Investigating the Role of Amyloid Beta Peptides in Inflammation and Alzheimer’s Disease Pathogenesis
Date of Award
Master of Science (MS)
School of Biological Sciences
Nathan N.T.M Mortimer
Alzheimer’s Disease (AD) is a neurodegenerative disease characterized by severe memory decline and cognitive impairments. In AD patients’ brains, aggregates of amyloid beta (Aβ) peptides, called amyloid plaques, are hypothesized to trigger innate immune responses that contribute to AD pathogenesis. Interestingly, recent studies demonstrated that an increased level of Aβ protected the host against pathogen infections. Using Drosophila as a model organism, our preliminary data showed that the loss of the Drosophila APP homolog, APPL, led to immune deficits against parasite infection, and that overexpression of Drosophila Aβ produced an inflammatory phenotype. These findings suggested that Aβ might be required for a successful immune response. Additionally, we produced flies that develop different levels of Aβ aggregation and examine the inflammation responses of these flies during a pathogen infection. We also optimized fly cognition assay to examine the cognitive functions of the Aβ-expressing flies. Our data suggested that there was a correlation between Aβ aggregation and inflammatory responses, and that Aβ-mediated inflammation was associated with cognitive defects. This study helped us to gain a deeper insight on how innate immunity and infection contribute to the development of AD.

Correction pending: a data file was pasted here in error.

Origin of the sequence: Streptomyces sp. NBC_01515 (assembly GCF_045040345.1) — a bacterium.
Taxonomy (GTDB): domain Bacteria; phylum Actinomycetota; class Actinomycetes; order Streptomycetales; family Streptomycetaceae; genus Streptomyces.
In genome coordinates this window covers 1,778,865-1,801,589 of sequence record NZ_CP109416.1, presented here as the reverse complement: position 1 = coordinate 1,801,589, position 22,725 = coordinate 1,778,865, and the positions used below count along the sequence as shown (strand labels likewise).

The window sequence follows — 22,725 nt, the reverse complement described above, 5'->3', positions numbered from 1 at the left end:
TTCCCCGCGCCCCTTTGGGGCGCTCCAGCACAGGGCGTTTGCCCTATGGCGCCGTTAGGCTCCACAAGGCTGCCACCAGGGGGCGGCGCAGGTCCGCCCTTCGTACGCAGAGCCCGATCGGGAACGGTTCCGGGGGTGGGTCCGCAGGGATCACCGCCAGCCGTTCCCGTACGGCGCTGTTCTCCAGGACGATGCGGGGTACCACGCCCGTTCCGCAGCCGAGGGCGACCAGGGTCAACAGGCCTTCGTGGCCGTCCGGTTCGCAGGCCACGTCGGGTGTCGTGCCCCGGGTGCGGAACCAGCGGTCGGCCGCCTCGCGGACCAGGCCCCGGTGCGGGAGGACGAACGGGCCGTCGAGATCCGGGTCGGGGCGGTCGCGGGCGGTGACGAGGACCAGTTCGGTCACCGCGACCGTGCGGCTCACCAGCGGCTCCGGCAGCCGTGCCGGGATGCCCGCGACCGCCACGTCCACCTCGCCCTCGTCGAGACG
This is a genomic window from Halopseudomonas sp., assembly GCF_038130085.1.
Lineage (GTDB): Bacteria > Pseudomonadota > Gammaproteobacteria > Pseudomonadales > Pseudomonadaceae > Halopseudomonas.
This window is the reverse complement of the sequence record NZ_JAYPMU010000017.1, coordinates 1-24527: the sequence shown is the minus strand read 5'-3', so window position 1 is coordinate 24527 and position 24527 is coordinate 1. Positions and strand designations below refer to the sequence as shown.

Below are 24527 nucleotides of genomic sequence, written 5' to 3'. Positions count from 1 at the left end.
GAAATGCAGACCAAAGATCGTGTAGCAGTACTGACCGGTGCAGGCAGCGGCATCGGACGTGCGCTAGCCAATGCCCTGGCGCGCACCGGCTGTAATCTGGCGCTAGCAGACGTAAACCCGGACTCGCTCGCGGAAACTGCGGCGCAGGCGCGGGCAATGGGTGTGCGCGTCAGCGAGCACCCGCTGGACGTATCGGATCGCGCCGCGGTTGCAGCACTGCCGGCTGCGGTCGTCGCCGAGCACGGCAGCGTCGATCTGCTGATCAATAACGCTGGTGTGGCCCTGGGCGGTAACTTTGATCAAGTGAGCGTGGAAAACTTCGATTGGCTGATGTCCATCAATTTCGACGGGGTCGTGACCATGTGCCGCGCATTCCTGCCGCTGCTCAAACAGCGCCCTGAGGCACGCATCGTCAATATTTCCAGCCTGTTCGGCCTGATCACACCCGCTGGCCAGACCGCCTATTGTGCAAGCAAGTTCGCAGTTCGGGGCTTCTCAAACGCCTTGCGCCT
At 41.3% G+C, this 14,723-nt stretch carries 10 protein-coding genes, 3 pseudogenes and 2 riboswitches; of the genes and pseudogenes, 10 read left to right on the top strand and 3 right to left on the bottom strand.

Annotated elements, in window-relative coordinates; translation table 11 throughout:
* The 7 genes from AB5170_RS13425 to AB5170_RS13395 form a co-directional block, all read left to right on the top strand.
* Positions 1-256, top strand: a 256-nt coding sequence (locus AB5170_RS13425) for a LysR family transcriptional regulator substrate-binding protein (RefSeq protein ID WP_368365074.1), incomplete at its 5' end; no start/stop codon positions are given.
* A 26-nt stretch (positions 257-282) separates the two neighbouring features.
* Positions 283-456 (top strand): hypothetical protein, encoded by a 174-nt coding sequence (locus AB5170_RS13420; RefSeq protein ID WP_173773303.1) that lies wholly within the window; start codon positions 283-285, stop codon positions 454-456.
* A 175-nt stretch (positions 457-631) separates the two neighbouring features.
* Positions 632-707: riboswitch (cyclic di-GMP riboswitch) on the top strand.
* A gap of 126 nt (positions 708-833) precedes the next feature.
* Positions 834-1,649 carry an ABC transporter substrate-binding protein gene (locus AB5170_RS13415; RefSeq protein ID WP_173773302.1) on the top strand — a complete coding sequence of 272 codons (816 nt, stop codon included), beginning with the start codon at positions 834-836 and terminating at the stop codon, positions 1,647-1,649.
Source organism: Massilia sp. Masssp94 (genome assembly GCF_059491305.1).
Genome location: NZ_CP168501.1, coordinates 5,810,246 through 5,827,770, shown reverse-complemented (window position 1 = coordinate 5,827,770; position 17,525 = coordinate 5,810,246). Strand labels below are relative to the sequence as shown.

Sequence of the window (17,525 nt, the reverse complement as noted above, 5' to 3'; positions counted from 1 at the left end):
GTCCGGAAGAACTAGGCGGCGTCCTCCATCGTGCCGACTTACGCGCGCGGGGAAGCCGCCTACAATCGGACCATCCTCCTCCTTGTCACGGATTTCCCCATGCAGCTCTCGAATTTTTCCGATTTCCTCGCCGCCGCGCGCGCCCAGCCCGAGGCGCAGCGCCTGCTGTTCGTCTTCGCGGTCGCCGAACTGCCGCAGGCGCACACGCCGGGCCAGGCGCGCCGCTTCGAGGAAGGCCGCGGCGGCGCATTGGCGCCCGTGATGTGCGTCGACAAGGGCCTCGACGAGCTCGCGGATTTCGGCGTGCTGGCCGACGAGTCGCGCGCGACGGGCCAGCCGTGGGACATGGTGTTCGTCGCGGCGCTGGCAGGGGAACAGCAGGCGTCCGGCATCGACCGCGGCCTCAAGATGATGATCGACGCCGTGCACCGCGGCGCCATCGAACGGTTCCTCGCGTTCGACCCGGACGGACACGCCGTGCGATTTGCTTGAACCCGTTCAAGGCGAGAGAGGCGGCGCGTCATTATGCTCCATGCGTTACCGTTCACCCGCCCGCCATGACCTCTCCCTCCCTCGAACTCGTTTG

Le, Nguyen, "Investigating the Role of Amyloid Beta Peptides in Inflammation and Alzheimer’s Disease Pathogenesis" (2022). Theses and Dissertations. 1607.
Imported from Le_ilstu_0092N_12215.pdf